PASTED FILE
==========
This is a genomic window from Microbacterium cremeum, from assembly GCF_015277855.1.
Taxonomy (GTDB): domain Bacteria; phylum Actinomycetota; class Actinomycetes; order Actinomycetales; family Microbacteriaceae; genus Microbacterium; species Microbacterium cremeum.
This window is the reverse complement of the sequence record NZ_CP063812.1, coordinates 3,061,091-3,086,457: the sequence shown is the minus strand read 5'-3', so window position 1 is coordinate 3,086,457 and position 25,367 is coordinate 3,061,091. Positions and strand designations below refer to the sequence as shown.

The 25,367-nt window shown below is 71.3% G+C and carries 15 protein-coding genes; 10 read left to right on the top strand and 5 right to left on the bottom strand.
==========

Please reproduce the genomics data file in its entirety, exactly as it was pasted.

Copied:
This is a genomic window from Microbacterium cremeum, from assembly GCF_015277855.1.
Taxonomy (GTDB): domain Bacteria; phylum Actinomycetota; class Actinomycetes; order Actinomycetales; family Microbacteriaceae; genus Microbacterium; species Microbacterium cremeum.
This window is the reverse complement of the sequence record NZ_CP063812.1, coordinates 3,061,091-3,086,457: the sequence shown is the minus strand read 5'-3', so window position 1 is coordinate 3,086,457 and position 25,367 is coordinate 3,061,091. Positions and strand designations below refer to the sequence as shown.

The 25,367-nt window shown below is 71.3% G+C and carries 15 protein-coding genes; 10 read left to right on the top strand and 5 right to left on the bottom strand.